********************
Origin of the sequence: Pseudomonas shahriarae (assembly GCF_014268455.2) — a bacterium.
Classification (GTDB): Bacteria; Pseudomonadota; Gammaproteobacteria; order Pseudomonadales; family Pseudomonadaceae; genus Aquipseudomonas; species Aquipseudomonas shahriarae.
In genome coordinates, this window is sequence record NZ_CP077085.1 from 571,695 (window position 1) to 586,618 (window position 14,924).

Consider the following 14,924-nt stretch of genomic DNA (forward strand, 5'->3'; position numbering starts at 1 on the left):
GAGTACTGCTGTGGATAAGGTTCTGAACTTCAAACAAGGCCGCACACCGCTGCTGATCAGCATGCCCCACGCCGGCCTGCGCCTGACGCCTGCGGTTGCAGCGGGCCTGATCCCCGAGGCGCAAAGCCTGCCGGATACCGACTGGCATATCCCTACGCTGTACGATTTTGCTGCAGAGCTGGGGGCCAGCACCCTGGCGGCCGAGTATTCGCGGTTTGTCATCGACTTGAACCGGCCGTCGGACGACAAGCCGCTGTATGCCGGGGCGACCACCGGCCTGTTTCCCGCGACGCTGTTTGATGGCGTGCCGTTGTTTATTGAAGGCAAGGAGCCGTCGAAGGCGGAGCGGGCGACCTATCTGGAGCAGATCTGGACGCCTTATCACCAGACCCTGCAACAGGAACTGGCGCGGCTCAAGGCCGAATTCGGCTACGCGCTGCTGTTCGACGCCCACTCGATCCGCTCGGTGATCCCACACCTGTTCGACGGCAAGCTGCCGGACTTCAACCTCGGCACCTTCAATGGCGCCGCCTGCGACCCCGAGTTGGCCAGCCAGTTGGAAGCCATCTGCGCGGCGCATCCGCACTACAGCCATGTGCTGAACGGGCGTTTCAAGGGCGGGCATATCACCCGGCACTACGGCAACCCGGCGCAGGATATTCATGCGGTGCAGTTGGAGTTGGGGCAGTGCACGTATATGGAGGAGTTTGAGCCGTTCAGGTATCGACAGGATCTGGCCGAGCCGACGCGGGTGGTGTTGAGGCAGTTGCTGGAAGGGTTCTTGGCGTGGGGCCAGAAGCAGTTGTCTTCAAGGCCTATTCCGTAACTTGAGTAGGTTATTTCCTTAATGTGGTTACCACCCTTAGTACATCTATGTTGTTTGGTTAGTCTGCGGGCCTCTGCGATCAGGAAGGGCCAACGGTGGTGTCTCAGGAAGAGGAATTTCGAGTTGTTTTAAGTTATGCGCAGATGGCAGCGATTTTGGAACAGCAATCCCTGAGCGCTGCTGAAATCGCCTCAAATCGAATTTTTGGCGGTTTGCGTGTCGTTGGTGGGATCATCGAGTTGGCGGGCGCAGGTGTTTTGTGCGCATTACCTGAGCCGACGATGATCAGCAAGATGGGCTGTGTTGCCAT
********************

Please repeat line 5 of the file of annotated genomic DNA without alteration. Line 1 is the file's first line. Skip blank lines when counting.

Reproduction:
GAGTACTGCTGTGGATAAGGTTCTGAACTTCAAACAAGGCCGCACACCGCTGCTGATCAGCATGCCCCACGCCGGCCTGCGCCTGACGCCTGCGGTTGCAGCGGGCCTGATCCCCGAGGCGCAAAGCCTGCCGGATACCGACTGGCATATCCCTACGCTGTACGATTTTGCTGCAGAGCTGGGGGCCAGCACCCTGGCGGCCGAGTATTCGCGGTTTGTCATCGACTTGAACCGGCCGTCGGACGACAAGCCGCTGTATGCCGGGGCGACCACCGGCCTGTTTCCCGCGACGCTGTTTGATGGCGTGCCGTTGTTTATTGAAGGCAAGGAGCCGTCGAAGGCGGAGCGGGCGACCTATCTGGAGCAGATCTGGACGCCTTATCACCAGACCCTGCAACAGGAACTGGCGCGGCTCAAGGCCGAATTCGGCTACGCGCTGCTGTTCGACGCCCACTCGATCCGCTCGGTGATCCCACACCTGTTCGACGGCAAGCTGCCGGACTTCAACCTCGGCACCTTCAATGGCGCCGCCTGCGACCCCGAGTTGGCCAGCCAGTTGGAAGCCATCTGCGCGGCGCATCCGCACTACAGCCATGTGCTGAACGGGCGTTTCAAGGGCGGGCATATCACCCGGCACTACGGCAACCCGGCGCAGGATATTCATGCGGTGCAGTTGGAGTTGGGGCAGTGCACGTATATGGAGGAGTTTGAGCCGTTCAGGTATCGACAGGATCTGGCCGAGCCGACGCGGGTGGTGTTGAGGCAGTTGCTGGAAGGGTTCTTGGCGTGGGGCCAGAAGCAGTTGTCTTCAAGGCCTATTCCGTAACTTGAGTAGGTTATTTCCTTAATGTGGTTACCACCCTTAGTACATCTATGTTGTTTGGTTAGTCTGCGGGCCTCTGCGATCAGGAAGGGCCAACGGTGGTGTCTCAGGAAGAGGAATTTCGAGTTGTTTTAAGTTATGCGCAGATGGCAGCGATTTTGGAACAGCAATCCCTGAGCGCTGCTGAAATCGCCTCAAATCGAATTTTTGGCGGTTTGCGTGTCGTTGGTGGGATCATCGAGTTGGCGGGCGCAGGTGTTTTGTGCGCATTACCTGAGCCGACGATGATCAGCAAGATGGGCTGTGTTGCCAT